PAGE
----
Tribes see ballot collection as a lifeline in Indian Country

Tribes see ballot collection as a critical way to boost historically low Native American turnout, but it's become a flashpoint in the November election

Now, tribal officials worry how elders and others who don't have cars or can't travel on their own will get to the post office to return their ballots before Election Day.

“The distance has been a barrier for our people to vote,” tribal council member Janet Davis said outside the small, wood-shingle post office in the town of Nixon, not far from the turquoise lake that gives the Pyramid Lake Paiute Tribe its name. “We have elders that might not be able to move around much, those that might be afraid of the pandemic, people who are disabled and people that don’t have transportation.”

To make voting easier, a new Nevada law allows residents to fill out their ballots and let someone else return them on their behalf — a neighbor, tribal official or political volunteer. To Davis and other tribal officials, it's not unlike the way people on far-flung reservations help each other run errands.

Tribes see ballot collection as a critical way to boost historically low Native American turnout. They are targeting bans on the practice in several states, including Arizona and Montana, as more states move to mail-in voting during the pandemic. It's become a flashpoint in a rancorous election year, with President Donald Trump claiming without evidence that it will lead to fraud.

Detractors argue that so-called ballot harvesting allows political groups to deploy volunteers to collect ballots on a mass scale and sway elections. They worry about the potential for tampering similar to what happened two years ago in North Carolina's 9th Congressional District, where a Republican political operative is accused of manipulating incomplete ballots.

Tribes say the negative impact of limiting ballot assistance in Indian Country is often absent from the debate. Native Americans have a lower voter turnout rate than other racial or ethnic groups. They face less-reliable mail service on remote tribal lands and often must travel long distances to reach a polling place or a post office to return a mail-in ballot. And it’s only gotten tougher with services scaled down because of the virus.

Trump's campaign sued Nevada after the Democratic-controlled Legislature passed a law to mail ballots to all active voters and lift limits on who can collect ballots for other people. It makes it a felony to not return a ballot after being entrusted to do so. The president alleged the law will compromise election integrity, but a federal judge dismissed the case, saying the campaign didn't show how it would be harmed.

“It’s just the case that in the regular course of their lives, Native Americans pick up and drop off mail for each other," said Jacqueline De León, an attorney for the Native American Rights Fund. "It’s a way people cut down the cost and burden of getting their mail in the rural places they live.”

The Pyramid Lake Paiute Reservation spans more than 742 square miles (1,920 square kilometers) north of Reno. Residents live mainly in three towns — Wadsworth, Nixon and Sutcliffe — that are up to 30 miles (48 kilometers) apart.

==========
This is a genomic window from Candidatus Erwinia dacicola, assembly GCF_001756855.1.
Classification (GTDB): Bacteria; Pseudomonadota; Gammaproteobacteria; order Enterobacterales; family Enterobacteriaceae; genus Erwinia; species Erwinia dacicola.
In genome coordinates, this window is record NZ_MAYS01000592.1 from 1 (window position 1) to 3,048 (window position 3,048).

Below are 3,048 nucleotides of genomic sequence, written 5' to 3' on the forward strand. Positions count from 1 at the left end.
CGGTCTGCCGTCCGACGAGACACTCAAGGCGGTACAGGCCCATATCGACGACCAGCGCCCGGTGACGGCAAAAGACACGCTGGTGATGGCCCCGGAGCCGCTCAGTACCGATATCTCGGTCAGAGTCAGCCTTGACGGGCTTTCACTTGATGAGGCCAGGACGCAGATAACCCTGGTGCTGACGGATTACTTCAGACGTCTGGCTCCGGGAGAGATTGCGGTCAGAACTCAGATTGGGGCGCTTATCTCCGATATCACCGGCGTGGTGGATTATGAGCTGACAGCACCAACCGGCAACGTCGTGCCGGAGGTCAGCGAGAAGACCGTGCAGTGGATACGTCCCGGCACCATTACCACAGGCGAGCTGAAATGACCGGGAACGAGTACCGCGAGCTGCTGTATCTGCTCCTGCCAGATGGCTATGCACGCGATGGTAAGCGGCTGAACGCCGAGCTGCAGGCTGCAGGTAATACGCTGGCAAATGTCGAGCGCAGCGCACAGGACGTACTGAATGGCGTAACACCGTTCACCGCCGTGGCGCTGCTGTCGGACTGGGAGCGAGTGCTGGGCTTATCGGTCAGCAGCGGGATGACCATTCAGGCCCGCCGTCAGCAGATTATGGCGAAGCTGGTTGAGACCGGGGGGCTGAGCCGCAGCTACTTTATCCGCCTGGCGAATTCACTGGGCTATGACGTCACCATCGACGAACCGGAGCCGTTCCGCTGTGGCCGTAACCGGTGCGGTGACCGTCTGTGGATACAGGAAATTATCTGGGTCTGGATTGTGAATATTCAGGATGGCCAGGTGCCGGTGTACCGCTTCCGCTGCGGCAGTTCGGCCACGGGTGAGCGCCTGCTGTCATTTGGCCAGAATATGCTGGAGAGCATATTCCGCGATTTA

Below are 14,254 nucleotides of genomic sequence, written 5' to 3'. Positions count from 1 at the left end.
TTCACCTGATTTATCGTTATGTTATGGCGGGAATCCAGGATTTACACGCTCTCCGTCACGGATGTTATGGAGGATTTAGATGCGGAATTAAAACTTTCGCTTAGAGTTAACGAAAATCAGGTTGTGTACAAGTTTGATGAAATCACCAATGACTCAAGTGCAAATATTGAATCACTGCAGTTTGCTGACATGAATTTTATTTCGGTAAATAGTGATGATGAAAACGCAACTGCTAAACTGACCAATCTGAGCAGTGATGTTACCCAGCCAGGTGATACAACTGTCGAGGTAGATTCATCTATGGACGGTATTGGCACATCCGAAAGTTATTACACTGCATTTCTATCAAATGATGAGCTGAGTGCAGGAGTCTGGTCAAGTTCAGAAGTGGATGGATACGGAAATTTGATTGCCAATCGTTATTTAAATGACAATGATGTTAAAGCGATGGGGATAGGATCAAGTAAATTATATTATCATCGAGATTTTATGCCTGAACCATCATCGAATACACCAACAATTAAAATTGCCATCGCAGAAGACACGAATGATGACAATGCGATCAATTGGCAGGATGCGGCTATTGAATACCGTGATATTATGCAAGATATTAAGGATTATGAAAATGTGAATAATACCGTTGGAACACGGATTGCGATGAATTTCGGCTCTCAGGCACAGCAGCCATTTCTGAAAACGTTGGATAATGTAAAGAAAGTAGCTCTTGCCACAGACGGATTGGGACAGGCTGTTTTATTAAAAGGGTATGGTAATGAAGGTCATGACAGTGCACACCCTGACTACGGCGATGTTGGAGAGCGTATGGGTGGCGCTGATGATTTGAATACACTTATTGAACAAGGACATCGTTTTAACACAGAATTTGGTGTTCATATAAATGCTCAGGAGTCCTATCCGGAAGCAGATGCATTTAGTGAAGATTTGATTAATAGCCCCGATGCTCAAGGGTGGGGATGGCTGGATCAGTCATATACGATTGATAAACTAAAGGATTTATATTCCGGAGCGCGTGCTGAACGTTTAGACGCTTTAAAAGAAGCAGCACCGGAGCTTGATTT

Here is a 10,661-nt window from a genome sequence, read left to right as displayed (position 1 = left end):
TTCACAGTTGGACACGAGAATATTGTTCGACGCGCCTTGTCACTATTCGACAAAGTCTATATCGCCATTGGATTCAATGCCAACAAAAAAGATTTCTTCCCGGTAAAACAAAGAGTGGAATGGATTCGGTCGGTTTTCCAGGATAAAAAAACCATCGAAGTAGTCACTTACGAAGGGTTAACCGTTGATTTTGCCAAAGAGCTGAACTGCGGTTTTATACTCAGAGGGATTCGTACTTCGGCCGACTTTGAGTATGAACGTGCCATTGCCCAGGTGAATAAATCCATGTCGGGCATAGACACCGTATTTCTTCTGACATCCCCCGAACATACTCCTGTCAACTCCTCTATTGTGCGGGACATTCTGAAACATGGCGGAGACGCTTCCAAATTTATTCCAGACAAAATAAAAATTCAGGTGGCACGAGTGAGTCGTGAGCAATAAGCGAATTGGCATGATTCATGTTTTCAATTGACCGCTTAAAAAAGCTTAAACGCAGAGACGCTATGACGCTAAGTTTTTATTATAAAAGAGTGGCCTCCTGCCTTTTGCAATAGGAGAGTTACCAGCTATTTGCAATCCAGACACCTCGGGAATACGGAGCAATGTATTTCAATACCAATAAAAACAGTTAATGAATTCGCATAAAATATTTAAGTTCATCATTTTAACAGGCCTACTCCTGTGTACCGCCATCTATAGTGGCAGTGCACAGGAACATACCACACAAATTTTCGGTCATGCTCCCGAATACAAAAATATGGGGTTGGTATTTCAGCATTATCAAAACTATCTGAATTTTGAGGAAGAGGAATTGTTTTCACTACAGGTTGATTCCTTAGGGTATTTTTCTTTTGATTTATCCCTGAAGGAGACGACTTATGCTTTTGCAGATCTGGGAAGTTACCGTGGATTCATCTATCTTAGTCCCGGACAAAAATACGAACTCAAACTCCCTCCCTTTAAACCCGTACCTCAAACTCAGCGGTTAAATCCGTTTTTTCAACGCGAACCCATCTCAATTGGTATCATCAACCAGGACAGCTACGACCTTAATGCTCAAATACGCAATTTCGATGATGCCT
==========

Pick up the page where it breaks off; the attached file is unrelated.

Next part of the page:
On a reservation that's been closed to outsiders to prevent the spread of the virus, only in Sutcliffe does the Postal Service deliver mail to neighborhoods. Homes in Wadsworth and Nixon rely on P.O. boxes at their post office, which is open only from 11:30 a.m. to 3:30 p.m. Residents say the mail is either infrequent or unreliable.

That's the case on many tribal lands, including the Navajo Nation, where voters recently lost a lawsuit in Arizona seeking an extra 10 days past Election Day to count mail-in ballots because of post office delays.

In Nevada, Pyramid Lake Paiute members also can cast ballots in person at tribal offices in Nixon after the tribe sued Nevada in 2016, saying people were denied equal access to the polls due to long distances some must travel to vote. But they still must find a way there.

On the Duck Valley Indian Reservation straddling the Nevada-Idaho line, Lynn Manning-John believes allowing people to collect and return ballots for other voters could improve low turnout.

But Manning-John, a member of the Duck Valley Shoshone-Paiute Tribes, worries about relying too heavily on post offices like the cramped, century-old facility in Owyhee, Nevada, where she lives.

Getting there isn't easy for many of her neighbors, she said. Not everyone has a car, and it's not uncommon to see horses tied up to rails outside the grocery store alongside dirt bikes. At the post office, there aren’t enough P.O. boxes, so it's common for three generations of a family to share a mailbox, Manning-John said.

The reservation historically has operated as an all-mail precinct. If a voter notices a problem on their ballot like a spelling error or doesn't receive a ballot because of an address verification issue, the only option is to travel 97 miles (156 kilometers) to the county seat in Elko to vote. The reservation will have neither a polling place nor a drop-box location for ballots in the upcoming election, making mail service the only option.

Manning-John hopes expanding who's allowed to collect ballots and bring them to the post office or to Elko will encourage voting.

For those who don't trust the mail to arrive on time, "there are people who will be willing to say, ‘If you vote, I’ll make sure your ballot gets to Elko,’” she said.

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Sam Metz is a corps member for the Associated Press/Report for America Statehouse News Initiative. Report for America is a nonprofit national service program that places journalists in local newsrooms to report on undercovered issues.